An author and Bible expert who has spent a great deal of time analyzing recent archaeological discoveries said that he has been “blown away” by an ancient tablet that was discovered back in 2000 — one that has caused an “earthquake” in the biblical studies field.
“The one [find] that really blew me away was the Gabriel Revelation … a first century stone tablet that was discovered around the year 2000 on the other side of the Jordan River,” author Robert J. Hutchinson told The Church Boys podcast.
Hutchinson, who describes this find among many others in his new book, “Searching for Jesus: New Discoveries in the Quest for Jesus of Nazareth — and How They Confirm the Gospel Accounts,” said that the tablet, which is dated to the first century B.C., is written in Hebrew and mentions the angel Gabriel.
“[It] speaks about … a messiah who would suffer, die and perhaps even rise again. This has just been kind of an earthquake,” Hutchinson said. “The implications of it haven’t really filtered down to ordinary scholars, and seminaries and so on — and even, of course, into the media.”
The author said that the discovery, which has attracted attention inside biblical and archaeological circles, is notable due to the fact that it “basically shows … that there were Jews in Jesus’ time who were expecting a suffering messiah.”
Critics have spent a century questioning the New Testament narrative, Hutchinson said, based on the claim that the story surrounding Jesus’ divinity and the reason for his crucifixion were conjured up after the fact — something that he believes the tablet dismisses.
Those opposed to the narrative in the gospels said that the Jews were expecting a conquering hero who would reestablish the Davidic kingdom and not a savior who would suffer, die and rise again, the author maintains.
“This theme of a suffering messiah wasn’t just made up by the Christian community as an apologetic device after the fact to explain the scandal that Jesus was crucified,” he said. “For literally a century scholars have said that. It was one of the pillars for questioning the reliability of the New Testament.”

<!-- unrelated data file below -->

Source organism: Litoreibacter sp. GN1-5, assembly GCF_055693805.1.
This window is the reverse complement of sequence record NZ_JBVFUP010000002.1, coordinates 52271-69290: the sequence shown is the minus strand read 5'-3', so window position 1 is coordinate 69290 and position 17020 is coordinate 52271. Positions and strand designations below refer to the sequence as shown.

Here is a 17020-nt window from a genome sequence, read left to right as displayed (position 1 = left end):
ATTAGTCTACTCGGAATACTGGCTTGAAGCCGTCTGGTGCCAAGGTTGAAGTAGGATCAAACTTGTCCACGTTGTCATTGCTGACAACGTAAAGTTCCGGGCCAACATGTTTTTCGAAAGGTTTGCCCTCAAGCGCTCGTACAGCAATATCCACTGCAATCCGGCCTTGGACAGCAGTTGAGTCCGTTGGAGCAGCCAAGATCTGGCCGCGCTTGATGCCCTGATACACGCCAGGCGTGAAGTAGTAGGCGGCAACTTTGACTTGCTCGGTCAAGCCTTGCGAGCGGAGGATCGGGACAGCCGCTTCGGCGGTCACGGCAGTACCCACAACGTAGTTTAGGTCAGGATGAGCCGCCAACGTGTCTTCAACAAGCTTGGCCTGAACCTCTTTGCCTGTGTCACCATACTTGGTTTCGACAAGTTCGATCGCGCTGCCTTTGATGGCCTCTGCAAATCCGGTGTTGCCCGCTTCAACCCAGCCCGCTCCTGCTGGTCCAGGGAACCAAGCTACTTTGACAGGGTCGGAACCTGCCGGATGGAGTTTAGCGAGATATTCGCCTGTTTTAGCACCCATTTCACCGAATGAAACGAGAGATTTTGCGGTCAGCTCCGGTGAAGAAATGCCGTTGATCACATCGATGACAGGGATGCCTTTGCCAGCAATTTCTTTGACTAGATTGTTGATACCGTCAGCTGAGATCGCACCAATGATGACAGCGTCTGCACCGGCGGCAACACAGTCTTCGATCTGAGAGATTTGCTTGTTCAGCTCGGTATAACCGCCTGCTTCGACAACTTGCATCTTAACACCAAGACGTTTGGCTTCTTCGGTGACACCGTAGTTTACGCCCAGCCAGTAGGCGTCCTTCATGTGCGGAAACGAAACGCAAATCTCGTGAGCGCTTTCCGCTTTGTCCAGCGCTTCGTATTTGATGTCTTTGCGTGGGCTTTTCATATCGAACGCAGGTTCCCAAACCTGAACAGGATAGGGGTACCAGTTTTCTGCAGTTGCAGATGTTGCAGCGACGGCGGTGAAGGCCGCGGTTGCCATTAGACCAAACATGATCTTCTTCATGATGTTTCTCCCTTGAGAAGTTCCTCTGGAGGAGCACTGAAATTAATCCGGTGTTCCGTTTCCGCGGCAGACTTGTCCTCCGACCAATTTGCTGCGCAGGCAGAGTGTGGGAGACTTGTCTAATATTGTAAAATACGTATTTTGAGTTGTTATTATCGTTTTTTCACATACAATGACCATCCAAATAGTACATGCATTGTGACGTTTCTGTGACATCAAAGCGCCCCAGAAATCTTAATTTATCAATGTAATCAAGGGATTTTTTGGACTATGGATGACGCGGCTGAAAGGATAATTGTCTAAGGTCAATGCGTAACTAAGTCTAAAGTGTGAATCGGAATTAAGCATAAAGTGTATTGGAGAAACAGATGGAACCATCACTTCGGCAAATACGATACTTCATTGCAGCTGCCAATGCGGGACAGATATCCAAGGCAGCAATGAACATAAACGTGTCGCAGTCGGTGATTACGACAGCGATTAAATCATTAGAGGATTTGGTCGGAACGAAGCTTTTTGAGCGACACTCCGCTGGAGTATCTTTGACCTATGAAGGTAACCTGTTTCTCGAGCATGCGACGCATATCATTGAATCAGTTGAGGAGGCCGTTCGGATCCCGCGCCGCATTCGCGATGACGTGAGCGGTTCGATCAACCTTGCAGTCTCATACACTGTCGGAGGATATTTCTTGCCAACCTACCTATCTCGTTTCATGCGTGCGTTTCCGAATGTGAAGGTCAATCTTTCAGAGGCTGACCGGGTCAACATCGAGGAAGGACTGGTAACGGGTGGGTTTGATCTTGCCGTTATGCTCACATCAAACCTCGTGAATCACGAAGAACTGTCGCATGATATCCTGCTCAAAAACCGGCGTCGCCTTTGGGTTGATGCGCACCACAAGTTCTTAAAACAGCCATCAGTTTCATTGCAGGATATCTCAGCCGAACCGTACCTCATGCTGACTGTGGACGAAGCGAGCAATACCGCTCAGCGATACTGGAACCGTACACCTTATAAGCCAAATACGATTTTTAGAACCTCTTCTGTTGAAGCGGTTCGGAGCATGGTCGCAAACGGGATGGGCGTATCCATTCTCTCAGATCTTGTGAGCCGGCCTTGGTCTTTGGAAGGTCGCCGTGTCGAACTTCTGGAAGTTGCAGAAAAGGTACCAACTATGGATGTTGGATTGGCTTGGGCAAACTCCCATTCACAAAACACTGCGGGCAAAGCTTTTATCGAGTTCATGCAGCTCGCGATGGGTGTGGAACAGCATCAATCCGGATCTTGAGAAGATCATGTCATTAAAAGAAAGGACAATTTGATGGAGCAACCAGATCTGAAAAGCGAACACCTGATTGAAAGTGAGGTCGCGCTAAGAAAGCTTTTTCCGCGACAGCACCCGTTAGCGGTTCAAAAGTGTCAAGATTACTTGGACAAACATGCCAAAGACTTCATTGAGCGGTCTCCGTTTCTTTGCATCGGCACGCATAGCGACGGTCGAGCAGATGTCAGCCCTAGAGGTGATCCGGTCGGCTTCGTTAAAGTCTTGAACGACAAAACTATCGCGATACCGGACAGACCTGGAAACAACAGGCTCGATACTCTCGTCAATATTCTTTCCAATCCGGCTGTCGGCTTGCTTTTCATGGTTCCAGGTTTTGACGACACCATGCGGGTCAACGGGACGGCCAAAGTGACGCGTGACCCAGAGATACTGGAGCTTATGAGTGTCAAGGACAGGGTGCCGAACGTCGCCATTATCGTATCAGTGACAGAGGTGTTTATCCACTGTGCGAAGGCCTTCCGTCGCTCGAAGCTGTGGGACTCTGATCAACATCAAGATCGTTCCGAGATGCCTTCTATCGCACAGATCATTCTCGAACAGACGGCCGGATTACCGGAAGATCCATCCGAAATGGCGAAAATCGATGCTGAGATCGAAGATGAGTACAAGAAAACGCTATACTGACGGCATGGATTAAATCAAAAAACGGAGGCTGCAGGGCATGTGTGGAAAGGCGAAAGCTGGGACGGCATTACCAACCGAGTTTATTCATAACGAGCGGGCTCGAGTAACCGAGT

Much of the Gabriel Revelation is indiscernible, though a portion of it was translated into English by the Shalom Hartman Institute, among others. And as the Associated Press reported in 2013, scholars continue to debate its meaning.
The stone first emerged in 2008 in media when Bible scholar Israel Knohl posited that a line read “in three days you shall live.”
What is agreed on, however, is that the tablet displays an apocalyptic vision of an attack on Jerusalem in which God arrives on chariots to defend the city, the AP reported.
Hutchinson also detailed some of the other findings that he believes corroborate the biblical narrative, explaining that he believes much of the criticism of the Bible is built on defunct “presuppositions of liberal biblical scholarship.”
Today, he believes that the tides have turned even among skeptical scholars, whom he focuses most on in “Search for Jesus.”
“Many of the fundamental assumptions that have guided New Testament research over 100 or 150 years were being challenged by the skeptical scholars themselves,” he said of more recent dynamics. “Many of the concepts and ideas and the assumptions that they had held a century ago [were] no longer held by the top scholars and yet a lot of this stuff hadn’t filtered down to the media.”
Critiques of the Bible came from discovers that were made by critical scholars a century ago, Hutchinson posited, arguing that these individuals then made unproven assumptions about those discoveries, which were perpetuated for decades.
“I’m not really writing about conservative Christians who try to defend Bible,” he said. “Skeptical secular experts have made discovers that make them question some of these older ideas and assumptions about who Jesus was.”
While he said that the questioning is leading to a confirmation of Jesus’ overall biblical portrait, he said that not everyone agrees that the Bible is historically accurate. Still, he believes that the discoveries continue to support the overall narrative and descriptions.
Find out more about “Searching for Jesus” here.